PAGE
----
(BPT) - Oftentimes the joy and excitement of pregnancy is matched with feelings of uncertainty and doubt, especially when it comes to managing health issues during pregnancy. Between their own mothers, their friends and, at times, obtrusive strangers, women are frequently bombarded with conflicting advice, prompting soon-to-be moms to question what is accurate, relevant and safe for their own pregnancy. According to a recent Monistat survey, 84 percent of women who have been or are currently pregnant admit to experiencing doubts regarding the health choices they made during pregnancy.
To help moms-to-be fight the confusion, Dr. Alyssa Dweck, OB-GYN, author, expert on women’s health and Monistat spokesperson, shares a few tips to help expecting mothers make healthy choices for themselves and their little ones’ well-being.
1) Do your research.
While certainly well-meaning, the advice women receive from friends or loved ones may not necessarily be the most accurate or up to date. With advancements in medical research each year, health guidelines for pregnancy are often changing and that can lead to confusion for mom, especially when decades of great mothers before her likely weren’t privy to the latest guidance. Especially when it comes to health choices, it’s best to cross-examine pregnancy advice or recommendations from mothers, relatives and close friends with input from a medical healthcare professional or trusted medical website.
2) Take caution in how you treat common pregnancy symptoms.
While women often modify what they eat and change the household cleaning supplies they use while pregnant, many aren’t aware that treatment options for common health issues can vary for pregnant women. For example, vaginal yeast infections are up to 10 times more likely to occur during pregnancy. However, according to a 2019 Canadian study, women who take any dose of fluconazole (the leading prescription pill to treat yeast infections) during pregnancy are at an increased miscarriage risk and there may be a link between high levels of fluconazole and increased risk of heart defects in the fetus. Instead, Dweck recommends Monistat 7 for her patients with vaginal yeast infections, as it meets CDC guidelines for treating yeast infections in pregnant women. Nevertheless, women should always check with their own healthcare providers before using any treatment during pregnancy.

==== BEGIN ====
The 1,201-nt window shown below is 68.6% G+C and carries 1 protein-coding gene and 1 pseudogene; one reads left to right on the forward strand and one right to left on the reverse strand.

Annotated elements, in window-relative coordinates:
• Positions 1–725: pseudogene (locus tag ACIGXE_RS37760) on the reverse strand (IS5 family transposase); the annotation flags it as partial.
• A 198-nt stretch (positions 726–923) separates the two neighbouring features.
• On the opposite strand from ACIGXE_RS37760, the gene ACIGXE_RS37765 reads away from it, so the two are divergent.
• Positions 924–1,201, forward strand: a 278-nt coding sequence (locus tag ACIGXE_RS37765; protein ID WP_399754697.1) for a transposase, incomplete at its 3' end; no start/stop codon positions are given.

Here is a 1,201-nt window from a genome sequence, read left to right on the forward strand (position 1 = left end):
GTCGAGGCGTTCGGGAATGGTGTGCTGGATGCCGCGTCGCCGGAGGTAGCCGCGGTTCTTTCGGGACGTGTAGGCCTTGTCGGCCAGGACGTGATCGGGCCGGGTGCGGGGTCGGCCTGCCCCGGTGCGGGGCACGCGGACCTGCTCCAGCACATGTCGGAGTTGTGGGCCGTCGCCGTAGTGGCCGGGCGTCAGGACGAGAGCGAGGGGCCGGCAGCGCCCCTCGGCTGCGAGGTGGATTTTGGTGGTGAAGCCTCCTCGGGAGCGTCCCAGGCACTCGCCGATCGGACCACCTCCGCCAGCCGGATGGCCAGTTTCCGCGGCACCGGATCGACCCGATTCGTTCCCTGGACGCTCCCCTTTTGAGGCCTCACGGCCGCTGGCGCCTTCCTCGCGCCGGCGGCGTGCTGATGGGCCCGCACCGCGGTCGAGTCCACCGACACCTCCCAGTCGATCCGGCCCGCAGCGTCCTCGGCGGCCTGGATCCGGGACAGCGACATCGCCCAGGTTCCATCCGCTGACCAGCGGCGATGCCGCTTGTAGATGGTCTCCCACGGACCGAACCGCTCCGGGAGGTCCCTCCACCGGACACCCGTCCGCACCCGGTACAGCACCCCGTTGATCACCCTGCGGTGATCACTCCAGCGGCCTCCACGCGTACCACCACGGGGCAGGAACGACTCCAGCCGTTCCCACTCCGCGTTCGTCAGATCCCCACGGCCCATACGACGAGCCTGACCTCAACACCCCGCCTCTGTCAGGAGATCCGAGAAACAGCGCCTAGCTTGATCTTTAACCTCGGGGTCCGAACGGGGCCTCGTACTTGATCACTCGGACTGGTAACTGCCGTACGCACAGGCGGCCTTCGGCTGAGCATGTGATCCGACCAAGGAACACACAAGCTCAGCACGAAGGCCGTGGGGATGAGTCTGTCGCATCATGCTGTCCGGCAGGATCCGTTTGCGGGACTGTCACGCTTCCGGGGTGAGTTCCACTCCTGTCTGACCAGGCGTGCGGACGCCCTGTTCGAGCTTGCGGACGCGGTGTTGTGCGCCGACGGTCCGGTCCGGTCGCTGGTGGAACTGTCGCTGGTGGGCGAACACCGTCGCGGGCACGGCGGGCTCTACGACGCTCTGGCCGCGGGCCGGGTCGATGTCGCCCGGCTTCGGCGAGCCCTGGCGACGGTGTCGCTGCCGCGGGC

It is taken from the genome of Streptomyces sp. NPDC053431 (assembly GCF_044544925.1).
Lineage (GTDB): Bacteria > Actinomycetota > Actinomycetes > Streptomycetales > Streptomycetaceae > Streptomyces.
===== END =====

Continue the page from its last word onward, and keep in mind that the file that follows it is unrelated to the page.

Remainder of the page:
3) Eat and exercise wisely.
A pregnant woman is eating for both herself and her baby and with that responsibility come changes to her diet and exercise plan that can aid in a healthy pregnancy. Eating a healthy diet filled with fruits, vegetables, whole grains and foods low in saturated fat, as well as avoiding foods like raw meat, sushi and unpasteurized cheeses, can benefit mom and baby. Staying active while pregnant is key in controlling weight, and exercise can help reduce stress, improve circulation and mom’s overall well-being.
4) Sleep when you can.
As a woman’s body changes, her sleeping habits change too, with many often finding it difficult to either fall or stay asleep. However, sleep is crucial in helping moms-to-be feel their best. Dweck recommends women try to get at least seven hours of sleep by staying in bed a little longer, sleeping on their sides after 16 weeks, and taking smaller naps throughout the day to make up for any lost shuteye.
Though doubt and confusion can be present during pregnancy, trusted products and healthcare professionals can help expectant mothers determine what’s best for their own pregnancies. For more information on treating yeast infections during pregnancy, visit www.monistat7.com.